Virtualization can benefit from larger memory capacity to support more VMs and more memory per VM at a lower cost compared to DRAM. Workloads that are I/O bound can also benefit from the larger memory capacity, which supports larger databases, and at a lower cost, compared to DRAM. Memory Mode does not provide data persistence, and App Direct Mode should be configured if data persistence in memory is required.

In App Direct Mode, the applications and operating system are explicitly aware there are two types of direct load-store memory in the platform. They can direct operations that require the lowest latency, and don't need permanent data storage to be executed on DRAM. And data that needs to be made persistent can be routed to the Intel Optane DC persistent memory. It is persistent like storage, byte addressable like memory, and cache coherent, which extends the usage of persistent memory outside the local node and consistent low latency supporting larger data sets.

The power of persistent memory adds business resilience to systems with faster restart times, because data is retained, even during power cycles. Memory-bound workloads benefit from Intel Optane DC persistent memory, with its large capacity and higher endurance and greater bandwidth, compared to NAND SSDs.

In App Direct Mode, capacity can be made accessible via standard file APIs, supported by compatible hypervisors, as well as compatible Windows and Linux operating systems. This allows existing storage-based applications to access the app direct region of Intel Optane DC persistent memory without any modifications to existing applications or file systems that expect block storage devices, providing high performance block storage without the latency and processor overhead incurred when moving data to and from the I/O bus.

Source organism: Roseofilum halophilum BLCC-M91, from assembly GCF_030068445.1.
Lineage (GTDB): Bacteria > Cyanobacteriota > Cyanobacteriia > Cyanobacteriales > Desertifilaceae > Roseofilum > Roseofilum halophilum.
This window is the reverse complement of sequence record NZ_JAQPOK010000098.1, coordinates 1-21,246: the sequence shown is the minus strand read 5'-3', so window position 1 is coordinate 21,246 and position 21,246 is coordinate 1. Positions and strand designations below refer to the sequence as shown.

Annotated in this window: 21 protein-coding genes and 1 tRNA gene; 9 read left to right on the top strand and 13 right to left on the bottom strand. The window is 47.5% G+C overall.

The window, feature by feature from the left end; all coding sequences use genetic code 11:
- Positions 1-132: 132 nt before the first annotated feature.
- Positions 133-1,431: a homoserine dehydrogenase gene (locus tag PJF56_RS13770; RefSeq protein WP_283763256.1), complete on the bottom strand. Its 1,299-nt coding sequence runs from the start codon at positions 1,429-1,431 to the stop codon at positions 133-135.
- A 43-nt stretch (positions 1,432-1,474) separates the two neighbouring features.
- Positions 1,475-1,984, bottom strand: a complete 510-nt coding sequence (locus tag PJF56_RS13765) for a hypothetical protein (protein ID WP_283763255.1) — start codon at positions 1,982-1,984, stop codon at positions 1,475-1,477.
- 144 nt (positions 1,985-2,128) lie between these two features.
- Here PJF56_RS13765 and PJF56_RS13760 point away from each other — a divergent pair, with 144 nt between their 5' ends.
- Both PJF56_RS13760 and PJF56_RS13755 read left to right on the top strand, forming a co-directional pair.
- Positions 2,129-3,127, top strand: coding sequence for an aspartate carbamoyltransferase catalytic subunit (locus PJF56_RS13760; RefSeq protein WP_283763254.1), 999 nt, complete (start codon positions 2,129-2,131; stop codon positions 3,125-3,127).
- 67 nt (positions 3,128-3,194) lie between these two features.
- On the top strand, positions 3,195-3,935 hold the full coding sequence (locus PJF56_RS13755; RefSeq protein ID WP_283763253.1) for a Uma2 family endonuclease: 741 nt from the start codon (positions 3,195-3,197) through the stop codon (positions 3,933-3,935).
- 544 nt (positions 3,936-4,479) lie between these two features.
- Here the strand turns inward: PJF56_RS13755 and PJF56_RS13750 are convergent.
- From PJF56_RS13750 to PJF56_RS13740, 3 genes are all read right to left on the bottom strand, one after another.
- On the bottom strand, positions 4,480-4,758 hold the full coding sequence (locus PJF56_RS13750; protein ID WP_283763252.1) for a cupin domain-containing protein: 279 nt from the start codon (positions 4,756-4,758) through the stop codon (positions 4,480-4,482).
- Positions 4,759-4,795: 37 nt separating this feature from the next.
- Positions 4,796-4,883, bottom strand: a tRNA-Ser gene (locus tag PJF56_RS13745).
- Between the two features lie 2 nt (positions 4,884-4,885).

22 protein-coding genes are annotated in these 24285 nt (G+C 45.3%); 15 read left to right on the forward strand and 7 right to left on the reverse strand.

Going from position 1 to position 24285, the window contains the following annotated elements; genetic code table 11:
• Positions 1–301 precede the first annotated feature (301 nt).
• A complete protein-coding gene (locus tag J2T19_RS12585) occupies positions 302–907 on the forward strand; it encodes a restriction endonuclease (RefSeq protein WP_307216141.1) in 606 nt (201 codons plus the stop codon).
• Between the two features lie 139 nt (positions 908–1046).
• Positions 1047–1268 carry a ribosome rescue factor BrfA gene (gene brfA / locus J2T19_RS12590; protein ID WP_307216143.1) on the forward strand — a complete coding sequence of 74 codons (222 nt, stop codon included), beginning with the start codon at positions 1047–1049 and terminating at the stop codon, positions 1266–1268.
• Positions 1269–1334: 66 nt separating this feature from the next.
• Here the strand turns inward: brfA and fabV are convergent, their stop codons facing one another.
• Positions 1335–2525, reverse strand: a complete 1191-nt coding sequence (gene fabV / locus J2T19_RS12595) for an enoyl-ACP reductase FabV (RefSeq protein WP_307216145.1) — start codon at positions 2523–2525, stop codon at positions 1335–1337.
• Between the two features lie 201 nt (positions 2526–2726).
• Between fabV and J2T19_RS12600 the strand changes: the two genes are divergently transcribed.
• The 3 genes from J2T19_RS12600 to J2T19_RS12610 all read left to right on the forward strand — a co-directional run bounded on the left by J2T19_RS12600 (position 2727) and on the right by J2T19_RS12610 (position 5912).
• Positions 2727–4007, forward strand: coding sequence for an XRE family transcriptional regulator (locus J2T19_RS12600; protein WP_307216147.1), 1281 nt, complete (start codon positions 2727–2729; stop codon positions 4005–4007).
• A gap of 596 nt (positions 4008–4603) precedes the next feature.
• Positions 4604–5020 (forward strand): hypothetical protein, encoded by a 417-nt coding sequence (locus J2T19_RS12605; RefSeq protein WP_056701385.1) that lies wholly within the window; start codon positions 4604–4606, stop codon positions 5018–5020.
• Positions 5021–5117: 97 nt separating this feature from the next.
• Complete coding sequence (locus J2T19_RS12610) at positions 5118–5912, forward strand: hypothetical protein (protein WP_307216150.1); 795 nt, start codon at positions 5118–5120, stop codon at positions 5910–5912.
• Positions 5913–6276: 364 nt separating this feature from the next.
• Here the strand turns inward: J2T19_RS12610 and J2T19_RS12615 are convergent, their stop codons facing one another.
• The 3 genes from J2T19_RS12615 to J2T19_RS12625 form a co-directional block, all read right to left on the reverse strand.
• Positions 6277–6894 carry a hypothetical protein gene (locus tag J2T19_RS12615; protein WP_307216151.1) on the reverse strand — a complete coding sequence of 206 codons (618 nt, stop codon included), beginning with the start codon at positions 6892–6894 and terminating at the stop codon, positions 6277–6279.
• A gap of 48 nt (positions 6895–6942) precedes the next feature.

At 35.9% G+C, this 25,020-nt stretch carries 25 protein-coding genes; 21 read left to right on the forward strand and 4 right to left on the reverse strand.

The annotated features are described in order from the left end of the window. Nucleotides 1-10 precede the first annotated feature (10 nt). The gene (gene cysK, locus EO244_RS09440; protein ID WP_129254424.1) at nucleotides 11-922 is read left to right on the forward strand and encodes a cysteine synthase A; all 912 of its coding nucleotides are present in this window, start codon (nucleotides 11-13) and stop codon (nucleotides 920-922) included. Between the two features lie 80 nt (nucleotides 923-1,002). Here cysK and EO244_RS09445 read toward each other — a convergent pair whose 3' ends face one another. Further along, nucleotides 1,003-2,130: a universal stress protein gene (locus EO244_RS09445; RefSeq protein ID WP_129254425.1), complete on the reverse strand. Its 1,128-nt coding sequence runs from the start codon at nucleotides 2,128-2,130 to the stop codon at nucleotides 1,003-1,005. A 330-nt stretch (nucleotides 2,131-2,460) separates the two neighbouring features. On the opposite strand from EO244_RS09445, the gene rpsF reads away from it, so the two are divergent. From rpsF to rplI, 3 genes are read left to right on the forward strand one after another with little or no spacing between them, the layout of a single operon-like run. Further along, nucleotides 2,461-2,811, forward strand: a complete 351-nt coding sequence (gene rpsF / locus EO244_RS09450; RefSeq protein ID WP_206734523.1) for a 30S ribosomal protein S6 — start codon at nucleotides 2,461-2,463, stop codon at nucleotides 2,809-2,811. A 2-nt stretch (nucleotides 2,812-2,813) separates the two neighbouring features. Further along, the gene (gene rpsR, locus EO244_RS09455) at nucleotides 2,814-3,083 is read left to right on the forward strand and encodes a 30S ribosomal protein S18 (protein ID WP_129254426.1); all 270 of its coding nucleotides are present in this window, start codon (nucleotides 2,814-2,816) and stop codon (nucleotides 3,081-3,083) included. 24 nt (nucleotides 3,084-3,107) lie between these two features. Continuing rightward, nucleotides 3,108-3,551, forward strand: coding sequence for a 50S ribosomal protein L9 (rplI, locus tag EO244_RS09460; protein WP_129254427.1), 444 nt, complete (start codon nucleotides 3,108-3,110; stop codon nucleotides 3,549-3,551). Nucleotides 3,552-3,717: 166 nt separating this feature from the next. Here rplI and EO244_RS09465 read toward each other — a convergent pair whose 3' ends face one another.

Intel Optane DC persistent memory requires configuration before the operating system can access the media. Management interfaces provide capabilities including discovery, provisioning, maintenance, and monitoring of Intel Optane DC persistent memory modules at the system level. Intel Optane DC persistent memory can be managed in the pre-boot UEFI/EFI shell and compatible operating system environments, using the persistent memory control command line utility, or programmatically, using the native API library for Intel Optane DC persistent memory.

Regions are created when capacity is designated for either Memory Mode or App Direct Mode from available Intel Optane DC persistent memory. For persistent memory, the regions can be configured on non-interleaved or interleaved sets, and capacity is limited to the boundaries of the interleaved set. Regions can then be divided into one or more namespaces using operating system vendor tools for the capacity to be surfaced to the operating system and used by applications.

Just as an SSD can be divided into namespaces, persistent memory names spaces represent the unit of storage that appears as a device that can be used for I/O. From a maintenance perspective, persistent memory module firmware should be updated in line with established change management processes to ensure necessary fixes and updates are applied.

Persistent memory modules have an overall health state and indicates a roll up of underlying Intel Optane DC persistent memory and controller health status. Alarm thresholds can be customized to support in-band and out-of-band monitoring. Documented procedures for adding, removing, replacing, or reprovisioning Intel Optane DC persistent memory modules should be followed to avoid unnecessary data loss.

Intel partners with multiple industry groups and industry leaders to provide an ecosystem and updated specifications for using persistent memory. This includes the persistent memory development kit with Intel-validated performance tuned libraries that are open-source and product-neutral, meant to make persistent memory programming and adoption easier. There are many resources intended to promote your success with design, testing, implementation, and support of Intel Optane DC persistent memory in your organization. Please follow the links below for further information.